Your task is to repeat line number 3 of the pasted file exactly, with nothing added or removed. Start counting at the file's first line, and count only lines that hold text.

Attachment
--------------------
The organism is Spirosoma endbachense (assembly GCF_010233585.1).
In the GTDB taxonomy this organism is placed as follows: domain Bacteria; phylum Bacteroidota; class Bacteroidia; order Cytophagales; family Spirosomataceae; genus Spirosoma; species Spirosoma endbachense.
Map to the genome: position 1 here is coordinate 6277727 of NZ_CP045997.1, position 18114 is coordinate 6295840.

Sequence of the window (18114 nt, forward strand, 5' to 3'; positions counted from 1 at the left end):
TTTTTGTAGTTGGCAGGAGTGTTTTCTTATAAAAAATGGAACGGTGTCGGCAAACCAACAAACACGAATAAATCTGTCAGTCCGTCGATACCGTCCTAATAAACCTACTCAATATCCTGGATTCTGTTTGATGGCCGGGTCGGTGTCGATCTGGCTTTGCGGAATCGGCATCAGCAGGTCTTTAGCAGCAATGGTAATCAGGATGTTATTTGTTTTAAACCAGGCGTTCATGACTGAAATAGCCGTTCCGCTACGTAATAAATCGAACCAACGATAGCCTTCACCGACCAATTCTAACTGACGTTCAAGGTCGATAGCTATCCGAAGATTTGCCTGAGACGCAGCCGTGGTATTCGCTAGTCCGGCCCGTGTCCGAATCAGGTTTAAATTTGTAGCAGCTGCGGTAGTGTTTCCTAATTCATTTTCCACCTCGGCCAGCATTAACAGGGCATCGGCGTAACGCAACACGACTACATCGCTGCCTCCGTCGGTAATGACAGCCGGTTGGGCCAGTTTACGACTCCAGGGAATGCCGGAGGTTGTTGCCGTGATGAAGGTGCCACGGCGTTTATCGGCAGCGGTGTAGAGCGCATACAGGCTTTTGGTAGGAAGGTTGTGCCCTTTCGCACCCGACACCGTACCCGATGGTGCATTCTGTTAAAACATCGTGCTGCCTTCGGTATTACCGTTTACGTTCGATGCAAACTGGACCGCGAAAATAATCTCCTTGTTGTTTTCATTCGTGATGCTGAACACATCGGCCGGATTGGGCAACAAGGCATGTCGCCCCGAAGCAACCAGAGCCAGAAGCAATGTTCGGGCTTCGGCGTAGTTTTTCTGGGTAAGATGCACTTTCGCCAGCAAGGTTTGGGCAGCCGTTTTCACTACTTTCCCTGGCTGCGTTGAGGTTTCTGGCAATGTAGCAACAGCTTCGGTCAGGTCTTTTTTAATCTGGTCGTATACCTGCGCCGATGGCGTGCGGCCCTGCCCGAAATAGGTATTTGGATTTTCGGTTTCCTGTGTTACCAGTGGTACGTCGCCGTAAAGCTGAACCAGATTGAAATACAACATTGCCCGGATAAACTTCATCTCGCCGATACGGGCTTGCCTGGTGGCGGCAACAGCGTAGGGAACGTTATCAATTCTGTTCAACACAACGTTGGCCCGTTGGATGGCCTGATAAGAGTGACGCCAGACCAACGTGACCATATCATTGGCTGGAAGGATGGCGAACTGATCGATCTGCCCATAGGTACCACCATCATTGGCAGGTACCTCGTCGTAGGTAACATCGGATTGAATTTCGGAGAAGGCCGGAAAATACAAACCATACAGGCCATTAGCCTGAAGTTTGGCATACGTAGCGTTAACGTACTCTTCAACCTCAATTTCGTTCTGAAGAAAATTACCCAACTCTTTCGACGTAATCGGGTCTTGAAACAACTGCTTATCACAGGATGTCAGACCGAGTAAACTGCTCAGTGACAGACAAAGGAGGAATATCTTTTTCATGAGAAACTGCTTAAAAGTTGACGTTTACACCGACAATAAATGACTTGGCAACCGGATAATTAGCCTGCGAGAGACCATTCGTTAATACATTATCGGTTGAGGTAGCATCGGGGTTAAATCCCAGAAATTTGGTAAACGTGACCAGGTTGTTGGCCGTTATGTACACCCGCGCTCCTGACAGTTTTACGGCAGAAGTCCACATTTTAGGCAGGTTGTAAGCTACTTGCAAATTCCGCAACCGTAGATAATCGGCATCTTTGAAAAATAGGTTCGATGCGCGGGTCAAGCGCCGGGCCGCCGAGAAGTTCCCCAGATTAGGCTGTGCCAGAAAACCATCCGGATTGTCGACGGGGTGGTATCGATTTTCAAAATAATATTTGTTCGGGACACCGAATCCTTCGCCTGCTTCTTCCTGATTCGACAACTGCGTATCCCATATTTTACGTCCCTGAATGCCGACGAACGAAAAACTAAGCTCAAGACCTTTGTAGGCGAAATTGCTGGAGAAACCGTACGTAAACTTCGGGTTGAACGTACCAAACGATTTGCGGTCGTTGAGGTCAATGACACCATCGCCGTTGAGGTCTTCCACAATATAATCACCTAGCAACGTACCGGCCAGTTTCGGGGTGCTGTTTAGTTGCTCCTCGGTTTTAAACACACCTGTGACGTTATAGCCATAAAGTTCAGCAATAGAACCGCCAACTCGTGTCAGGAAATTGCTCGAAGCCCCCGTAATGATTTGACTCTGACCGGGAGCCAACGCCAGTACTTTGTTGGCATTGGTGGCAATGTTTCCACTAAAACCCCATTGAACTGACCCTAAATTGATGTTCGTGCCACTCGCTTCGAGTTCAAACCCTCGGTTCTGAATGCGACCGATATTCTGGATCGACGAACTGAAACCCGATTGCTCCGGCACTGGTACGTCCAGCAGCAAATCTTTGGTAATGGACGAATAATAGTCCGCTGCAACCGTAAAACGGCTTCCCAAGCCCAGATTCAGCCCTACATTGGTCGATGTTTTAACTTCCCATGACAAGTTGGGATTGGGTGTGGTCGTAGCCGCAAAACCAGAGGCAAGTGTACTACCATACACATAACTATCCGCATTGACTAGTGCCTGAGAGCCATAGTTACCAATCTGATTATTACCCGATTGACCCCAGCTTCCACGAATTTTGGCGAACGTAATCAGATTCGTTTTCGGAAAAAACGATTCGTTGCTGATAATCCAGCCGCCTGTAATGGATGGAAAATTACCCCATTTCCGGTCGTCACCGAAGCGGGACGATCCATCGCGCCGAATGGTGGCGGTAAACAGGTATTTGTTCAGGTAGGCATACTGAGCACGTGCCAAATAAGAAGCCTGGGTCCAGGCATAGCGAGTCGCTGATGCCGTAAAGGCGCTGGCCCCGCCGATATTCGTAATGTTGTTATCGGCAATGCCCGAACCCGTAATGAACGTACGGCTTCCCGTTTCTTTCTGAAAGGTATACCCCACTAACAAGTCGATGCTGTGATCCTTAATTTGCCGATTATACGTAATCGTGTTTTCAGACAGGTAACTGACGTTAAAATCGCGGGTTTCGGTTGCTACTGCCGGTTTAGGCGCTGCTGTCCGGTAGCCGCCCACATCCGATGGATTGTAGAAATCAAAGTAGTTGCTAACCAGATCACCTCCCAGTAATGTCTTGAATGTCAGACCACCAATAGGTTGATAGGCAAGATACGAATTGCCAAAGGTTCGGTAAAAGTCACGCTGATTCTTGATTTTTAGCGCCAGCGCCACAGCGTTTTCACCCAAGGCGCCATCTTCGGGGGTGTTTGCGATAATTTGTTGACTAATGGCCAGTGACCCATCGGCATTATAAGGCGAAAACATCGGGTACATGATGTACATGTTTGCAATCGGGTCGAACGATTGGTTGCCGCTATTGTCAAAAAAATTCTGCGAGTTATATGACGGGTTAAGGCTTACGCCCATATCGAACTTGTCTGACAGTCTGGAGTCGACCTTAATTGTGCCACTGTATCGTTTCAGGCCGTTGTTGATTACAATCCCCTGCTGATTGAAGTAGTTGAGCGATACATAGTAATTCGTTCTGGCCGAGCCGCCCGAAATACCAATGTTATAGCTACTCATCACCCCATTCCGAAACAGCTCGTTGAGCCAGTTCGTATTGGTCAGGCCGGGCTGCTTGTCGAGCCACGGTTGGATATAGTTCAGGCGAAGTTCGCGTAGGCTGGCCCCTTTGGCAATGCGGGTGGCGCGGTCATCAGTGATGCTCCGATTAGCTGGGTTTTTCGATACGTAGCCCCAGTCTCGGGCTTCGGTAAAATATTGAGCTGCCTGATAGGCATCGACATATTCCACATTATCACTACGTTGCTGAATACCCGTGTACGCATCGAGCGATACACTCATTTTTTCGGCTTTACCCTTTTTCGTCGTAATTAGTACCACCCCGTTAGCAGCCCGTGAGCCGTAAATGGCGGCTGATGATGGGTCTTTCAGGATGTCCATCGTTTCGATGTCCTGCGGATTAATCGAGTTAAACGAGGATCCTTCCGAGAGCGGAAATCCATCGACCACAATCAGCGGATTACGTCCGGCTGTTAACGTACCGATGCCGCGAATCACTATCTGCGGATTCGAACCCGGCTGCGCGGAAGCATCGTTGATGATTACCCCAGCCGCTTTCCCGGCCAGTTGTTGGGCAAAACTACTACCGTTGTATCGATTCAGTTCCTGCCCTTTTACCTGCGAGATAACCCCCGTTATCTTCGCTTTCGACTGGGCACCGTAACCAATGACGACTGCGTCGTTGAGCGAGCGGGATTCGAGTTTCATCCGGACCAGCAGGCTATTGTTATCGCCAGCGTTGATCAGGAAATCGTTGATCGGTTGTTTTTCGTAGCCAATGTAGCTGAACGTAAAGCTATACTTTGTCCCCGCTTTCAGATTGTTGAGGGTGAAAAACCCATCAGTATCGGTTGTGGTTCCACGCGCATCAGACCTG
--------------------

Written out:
Map to the genome: position 1 here is coordinate 6277727 of NZ_CP045997.1, position 18114 is coordinate 6295840.